British Prime Minister Theresa May on 4 December in Brussels
Pointed out for derailing a Brexit deal, the Northern Ireland Unionist Party DUP responded on Tuesday by accusing British Prime Minister Theresa May’s government of keeping it in the dark about the latest dealings.
„We have not seen any text (in agreement) despite our requests for five weeks,“ said his boss Arlene Foster on the Irish public television RTE.
This agreement, which seemed imminent Monday, provided for a rapprochement of the regulations of the British province of Northern Ireland with those of its neighbor the Republic of Ireland after the Brexit, in order to avoid the reintroduction of a physical border to control the movements of goods and people, according to leaks in the media.
This border had disappeared after the 1998 Peace Agreement ended 30 years of bloody clashes between nationalists and North Irish unionists.
„As soon as we saw the text, we of course understood that it was not acceptable,“ said Foster, stressing that her party would never approve „a situation where Northern Ireland would be different from the rest of the world. UK“.
But Theresa May, whose Conservative Party inherited a very fragile parliamentary majority in the legislative elections in June, can not do without the support of the DUP, which it has already minted against a billion pounds of investment in Ireland. North.
„There is a risk that the DUP will withdraw its support and the conservatives can not afford it given the latest polls,“ said Jon Tonge, professor of political science at the University of Liverpool.
-‚May be tomorrow, maybe the day after tomorrow‘-
The two leaders were to talk to each other Tuesday in the early evening so that Theresa May could go to Brussels with a new proposal.
Time is running out ahead of the 14-15 December EU summit to decide whether or not to proceed to the second phase of the negotiations on the future trade relationship between the UK and the EU.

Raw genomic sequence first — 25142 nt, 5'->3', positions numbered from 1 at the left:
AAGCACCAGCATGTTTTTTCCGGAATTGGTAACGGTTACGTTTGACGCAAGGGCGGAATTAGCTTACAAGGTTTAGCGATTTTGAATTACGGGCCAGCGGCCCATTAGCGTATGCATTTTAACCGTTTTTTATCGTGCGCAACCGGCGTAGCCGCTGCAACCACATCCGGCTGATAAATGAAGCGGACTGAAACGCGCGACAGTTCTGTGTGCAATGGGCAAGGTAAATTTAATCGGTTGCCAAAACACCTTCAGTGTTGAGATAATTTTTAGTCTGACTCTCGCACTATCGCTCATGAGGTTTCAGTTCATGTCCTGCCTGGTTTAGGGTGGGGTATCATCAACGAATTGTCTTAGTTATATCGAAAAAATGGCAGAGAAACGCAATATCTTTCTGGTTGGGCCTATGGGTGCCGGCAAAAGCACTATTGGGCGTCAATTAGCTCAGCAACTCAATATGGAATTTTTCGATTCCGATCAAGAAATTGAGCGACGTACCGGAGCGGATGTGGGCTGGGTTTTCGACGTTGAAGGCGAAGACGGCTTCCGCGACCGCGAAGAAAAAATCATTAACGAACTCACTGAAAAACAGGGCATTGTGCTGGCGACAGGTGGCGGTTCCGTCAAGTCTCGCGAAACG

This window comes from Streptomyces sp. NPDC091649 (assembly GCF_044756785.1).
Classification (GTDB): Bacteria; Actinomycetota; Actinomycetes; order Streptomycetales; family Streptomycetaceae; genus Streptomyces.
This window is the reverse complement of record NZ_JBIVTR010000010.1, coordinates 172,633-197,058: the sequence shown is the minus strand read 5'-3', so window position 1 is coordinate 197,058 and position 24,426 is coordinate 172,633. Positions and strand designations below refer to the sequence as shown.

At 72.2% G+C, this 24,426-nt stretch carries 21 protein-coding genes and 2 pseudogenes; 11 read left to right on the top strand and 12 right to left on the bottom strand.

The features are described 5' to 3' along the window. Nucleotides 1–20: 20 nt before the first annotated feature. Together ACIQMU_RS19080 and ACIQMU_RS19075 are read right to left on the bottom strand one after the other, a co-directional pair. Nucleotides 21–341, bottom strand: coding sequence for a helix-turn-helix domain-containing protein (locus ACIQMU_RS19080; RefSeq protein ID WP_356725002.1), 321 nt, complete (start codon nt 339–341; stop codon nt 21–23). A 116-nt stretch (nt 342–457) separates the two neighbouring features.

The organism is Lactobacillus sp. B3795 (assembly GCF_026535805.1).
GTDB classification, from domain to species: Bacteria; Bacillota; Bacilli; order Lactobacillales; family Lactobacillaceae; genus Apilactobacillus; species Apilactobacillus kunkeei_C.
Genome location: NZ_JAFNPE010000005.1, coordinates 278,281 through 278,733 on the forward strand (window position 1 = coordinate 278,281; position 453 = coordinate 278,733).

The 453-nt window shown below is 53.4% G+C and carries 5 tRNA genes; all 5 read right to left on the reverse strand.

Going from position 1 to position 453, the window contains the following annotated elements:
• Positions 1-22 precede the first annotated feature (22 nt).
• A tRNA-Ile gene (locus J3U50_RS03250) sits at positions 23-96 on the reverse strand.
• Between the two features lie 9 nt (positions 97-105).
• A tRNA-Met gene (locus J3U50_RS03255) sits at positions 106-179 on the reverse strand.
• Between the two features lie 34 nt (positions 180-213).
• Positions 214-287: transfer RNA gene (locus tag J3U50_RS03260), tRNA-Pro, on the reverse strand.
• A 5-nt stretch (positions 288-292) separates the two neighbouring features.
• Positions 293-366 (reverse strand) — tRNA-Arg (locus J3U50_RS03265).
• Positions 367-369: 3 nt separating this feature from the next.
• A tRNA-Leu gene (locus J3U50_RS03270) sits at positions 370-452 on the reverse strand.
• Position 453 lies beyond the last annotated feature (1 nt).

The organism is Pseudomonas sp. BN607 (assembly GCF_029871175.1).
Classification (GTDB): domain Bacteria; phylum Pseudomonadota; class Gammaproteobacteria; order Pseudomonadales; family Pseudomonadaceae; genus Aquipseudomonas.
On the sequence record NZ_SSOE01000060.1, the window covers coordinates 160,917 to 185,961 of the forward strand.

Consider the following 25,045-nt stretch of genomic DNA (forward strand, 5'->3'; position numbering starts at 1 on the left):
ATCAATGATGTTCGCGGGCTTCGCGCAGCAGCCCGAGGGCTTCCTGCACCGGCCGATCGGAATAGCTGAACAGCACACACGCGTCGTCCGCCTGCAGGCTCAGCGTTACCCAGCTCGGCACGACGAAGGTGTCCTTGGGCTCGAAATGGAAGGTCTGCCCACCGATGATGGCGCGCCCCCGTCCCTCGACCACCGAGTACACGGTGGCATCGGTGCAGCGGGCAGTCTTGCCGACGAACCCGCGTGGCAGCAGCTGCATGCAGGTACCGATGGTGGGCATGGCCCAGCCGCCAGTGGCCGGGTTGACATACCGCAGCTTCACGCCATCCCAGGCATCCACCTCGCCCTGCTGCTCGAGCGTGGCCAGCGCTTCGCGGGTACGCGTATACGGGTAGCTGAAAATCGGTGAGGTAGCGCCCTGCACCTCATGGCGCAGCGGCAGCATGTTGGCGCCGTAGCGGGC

Northern Ireland Democratic Unionist Party Leader Arlene Foster on November 21, 2017 in London
„I will meet the (British) Prime Minister this week, maybe tomorrow, maybe the day after tomorrow, not Friday or Saturday because I will not be here, maybe Sunday,“ said Tuesday the President of the European Commission Jean-Claude Juncker, who had been optimistic the day before, saying that an agreement seemed still possible „during the week“.
May’s finance minister, Philip Hammond, also tried to instil optimism, saying „very confident“ when he arrived in Brussels on Tuesday for a meeting of EU finance ministers.
Britain’s Minister for Brexit, David Davis, assured British MPs that „progress has been made“ and „we are now close to concluding the first phase of the negotiations and beginning to talk about future trade agreements“.
„We want to make sure there is no physical border between Ireland and Northern Ireland,“ he added. But „we must respect the integrity of the United Kingdom“, he said at the same time, without specifying how London, which wants to leave the European single market and the customs union, reconcile the two.
The setback suffered by Theresa May angered the Labor opposition, calling it „shame“ by its Brexit referent, Keir Starmer. The latter also denounced the government’s „dangerous red lines“ in the single market.
The Irish ambassador to London, Adrian O’Neill, said that the question would be settled if the United Kingdom decided to remain in the customs union, and warned against „the time that passes“ to reach agreement, while the UK’s exit from the EU is scheduled for 29 March 2019.
The issue of the Irish border is one of three areas, with the bill of divorce and the status of EU citizens, in which „sufficient progress“ is expected before opening a second phase of negotiations on future business relations it lags in London to start.
Among the stumbling blocks also remains the role that the EU Court of Justice will play in guaranteeing the rights of European citizens on British soil after Brexit.